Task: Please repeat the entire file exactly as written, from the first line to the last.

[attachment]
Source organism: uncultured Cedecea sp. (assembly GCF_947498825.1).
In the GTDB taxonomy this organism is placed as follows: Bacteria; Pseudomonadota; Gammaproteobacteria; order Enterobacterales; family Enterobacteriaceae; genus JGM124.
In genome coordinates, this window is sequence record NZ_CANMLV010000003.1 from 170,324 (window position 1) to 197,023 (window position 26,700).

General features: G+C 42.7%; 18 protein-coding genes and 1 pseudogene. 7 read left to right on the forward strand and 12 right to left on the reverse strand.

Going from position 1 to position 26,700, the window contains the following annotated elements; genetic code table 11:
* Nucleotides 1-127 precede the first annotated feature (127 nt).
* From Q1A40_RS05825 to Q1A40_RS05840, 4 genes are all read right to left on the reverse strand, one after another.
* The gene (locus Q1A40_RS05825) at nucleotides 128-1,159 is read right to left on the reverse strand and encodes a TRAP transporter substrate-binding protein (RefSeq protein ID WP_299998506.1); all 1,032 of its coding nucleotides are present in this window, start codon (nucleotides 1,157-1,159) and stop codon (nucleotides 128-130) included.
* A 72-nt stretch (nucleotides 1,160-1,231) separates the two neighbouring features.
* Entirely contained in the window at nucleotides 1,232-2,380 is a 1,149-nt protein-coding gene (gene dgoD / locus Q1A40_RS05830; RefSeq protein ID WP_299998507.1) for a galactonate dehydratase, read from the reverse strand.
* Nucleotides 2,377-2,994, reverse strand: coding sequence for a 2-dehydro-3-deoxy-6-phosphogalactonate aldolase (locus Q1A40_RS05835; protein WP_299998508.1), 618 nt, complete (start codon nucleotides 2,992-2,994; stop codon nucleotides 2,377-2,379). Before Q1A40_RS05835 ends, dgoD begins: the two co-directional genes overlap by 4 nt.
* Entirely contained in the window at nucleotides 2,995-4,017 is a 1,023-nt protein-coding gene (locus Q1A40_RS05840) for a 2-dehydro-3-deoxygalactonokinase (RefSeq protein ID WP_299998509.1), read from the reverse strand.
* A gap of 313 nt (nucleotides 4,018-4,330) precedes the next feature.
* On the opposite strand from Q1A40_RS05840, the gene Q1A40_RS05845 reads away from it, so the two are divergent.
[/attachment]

Source organism: uncultured Cedecea sp. (assembly GCF_947498825.1).
In the GTDB taxonomy this organism is placed as follows: Bacteria; Pseudomonadota; Gammaproteobacteria; order Enterobacterales; family Enterobacteriaceae; genus JGM124.
In genome coordinates, this window is sequence record NZ_CANMLV010000003.1 from 170,324 (window position 1) to 197,023 (window position 26,700).

General features: G+C 42.7%; 18 protein-coding genes and 1 pseudogene. 7 read left to right on the forward strand and 12 right to left on the reverse strand.

Going from position 1 to position 26,700, the window contains the following annotated elements; genetic code table 11:
* Nucleotides 1-127 precede the first annotated feature (127 nt).
* From Q1A40_RS05825 to Q1A40_RS05840, 4 genes are all read right to left on the reverse strand, one after another.
* The gene (locus Q1A40_RS05825) at nucleotides 128-1,159 is read right to left on the reverse strand and encodes a TRAP transporter substrate-binding protein (RefSeq protein ID WP_299998506.1); all 1,032 of its coding nucleotides are present in this window, start codon (nucleotides 1,157-1,159) and stop codon (nucleotides 128-130) included.
* A 72-nt stretch (nucleotides 1,160-1,231) separates the two neighbouring features.
* Entirely contained in the window at nucleotides 1,232-2,380 is a 1,149-nt protein-coding gene (gene dgoD / locus Q1A40_RS05830; RefSeq protein ID WP_299998507.1) for a galactonate dehydratase, read from the reverse strand.
* Nucleotides 2,377-2,994, reverse strand: coding sequence for a 2-dehydro-3-deoxy-6-phosphogalactonate aldolase (locus Q1A40_RS05835; protein WP_299998508.1), 618 nt, complete (start codon nucleotides 2,992-2,994; stop codon nucleotides 2,377-2,379). Before Q1A40_RS05835 ends, dgoD begins: the two co-directional genes overlap by 4 nt.
* Entirely contained in the window at nucleotides 2,995-4,017 is a 1,023-nt protein-coding gene (locus Q1A40_RS05840) for a 2-dehydro-3-deoxygalactonokinase (RefSeq protein ID WP_299998509.1), read from the reverse strand.
* A gap of 313 nt (nucleotides 4,018-4,330) precedes the next feature.
* On the opposite strand from Q1A40_RS05840, the gene Q1A40_RS05845 reads away from it, so the two are divergent.